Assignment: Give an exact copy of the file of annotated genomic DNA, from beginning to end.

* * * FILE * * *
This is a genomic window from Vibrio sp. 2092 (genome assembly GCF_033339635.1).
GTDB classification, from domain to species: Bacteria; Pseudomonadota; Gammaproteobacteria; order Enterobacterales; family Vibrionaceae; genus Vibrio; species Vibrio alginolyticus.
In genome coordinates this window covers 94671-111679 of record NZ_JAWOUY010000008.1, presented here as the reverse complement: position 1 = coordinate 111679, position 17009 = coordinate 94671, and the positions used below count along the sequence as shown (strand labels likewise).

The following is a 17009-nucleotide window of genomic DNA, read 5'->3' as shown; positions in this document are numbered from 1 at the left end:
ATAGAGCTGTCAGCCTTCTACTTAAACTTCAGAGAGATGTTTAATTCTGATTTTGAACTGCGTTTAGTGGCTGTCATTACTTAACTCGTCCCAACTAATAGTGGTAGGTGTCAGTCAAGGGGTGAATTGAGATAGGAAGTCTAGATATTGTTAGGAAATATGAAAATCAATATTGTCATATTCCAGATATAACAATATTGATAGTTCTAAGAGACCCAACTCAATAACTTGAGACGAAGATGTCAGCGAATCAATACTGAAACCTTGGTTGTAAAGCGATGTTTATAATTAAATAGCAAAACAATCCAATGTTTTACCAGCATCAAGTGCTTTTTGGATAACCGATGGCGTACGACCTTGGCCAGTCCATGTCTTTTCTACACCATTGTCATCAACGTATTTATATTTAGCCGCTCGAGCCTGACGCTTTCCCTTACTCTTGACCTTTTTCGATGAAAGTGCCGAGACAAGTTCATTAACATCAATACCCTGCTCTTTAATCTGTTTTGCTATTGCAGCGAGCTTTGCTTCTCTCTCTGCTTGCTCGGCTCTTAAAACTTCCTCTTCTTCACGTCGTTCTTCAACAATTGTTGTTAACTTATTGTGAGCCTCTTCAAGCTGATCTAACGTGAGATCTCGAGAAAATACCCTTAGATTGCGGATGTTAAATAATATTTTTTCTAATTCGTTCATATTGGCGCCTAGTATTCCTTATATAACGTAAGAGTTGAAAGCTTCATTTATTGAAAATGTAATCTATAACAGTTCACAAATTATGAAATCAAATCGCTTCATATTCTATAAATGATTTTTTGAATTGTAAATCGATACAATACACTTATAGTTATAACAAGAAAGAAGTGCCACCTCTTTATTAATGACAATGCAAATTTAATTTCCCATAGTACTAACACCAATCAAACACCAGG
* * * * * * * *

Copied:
This is a genomic window from Vibrio sp. 2092 (genome assembly GCF_033339635.1).
GTDB classification, from domain to species: Bacteria; Pseudomonadota; Gammaproteobacteria; order Enterobacterales; family Vibrionaceae; genus Vibrio; species Vibrio alginolyticus.
In genome coordinates this window covers 94671-111679 of record NZ_JAWOUY010000008.1, presented here as the reverse complement: position 1 = coordinate 111679, position 17009 = coordinate 94671, and the positions used below count along the sequence as shown (strand labels likewise).

The following is a 17009-nucleotide window of genomic DNA, read 5'->3' as shown; positions in this document are numbered from 1 at the left end:
ATAGAGCTGTCAGCCTTCTACTTAAACTTCAGAGAGATGTTTAATTCTGATTTTGAACTGCGTTTAGTGGCTGTCATTACTTAACTCGTCCCAACTAATAGTGGTAGGTGTCAGTCAAGGGGTGAATTGAGATAGGAAGTCTAGATATTGTTAGGAAATATGAAAATCAATATTGTCATATTCCAGATATAACAATATTGATAGTTCTAAGAGACCCAACTCAATAACTTGAGACGAAGATGTCAGCGAATCAATACTGAAACCTTGGTTGTAAAGCGATGTTTATAATTAAATAGCAAAACAATCCAATGTTTTACCAGCATCAAGTGCTTTTTGGATAACCGATGGCGTACGACCTTGGCCAGTCCATGTCTTTTCTACACCATTGTCATCAACGTATTTATATTTAGCCGCTCGAGCCTGACGCTTTCCCTTACTCTTGACCTTTTTCGATGAAAGTGCCGAGACAAGTTCATTAACATCAATACCCTGCTCTTTAATCTGTTTTGCTATTGCAGCGAGCTTTGCTTCTCTCTCTGCTTGCTCGGCTCTTAAAACTTCCTCTTCTTCACGTCGTTCTTCAACAATTGTTGTTAACTTATTGTGAGCCTCTTCAAGCTGATCTAACGTGAGATCTCGAGAAAATACCCTTAGATTGCGGATGTTAAATAATATTTTTTCTAATTCGTTCATATTGGCGCCTAGTATTCCTTATATAACGTAAGAGTTGAAAGCTTCATTTATTGAAAATGTAATCTATAACAGTTCACAAATTATGAAATCAAATCGCTTCATATTCTATAAATGATTTTTTGAATTGTAAATCGATACAATACACTTATAGTTATAACAAGAAAGAAGTGCCACCTCTTTATTAATGACAATGCAAATTTAATTTCCCATAGTACTAACACCAATCAAACACCAGG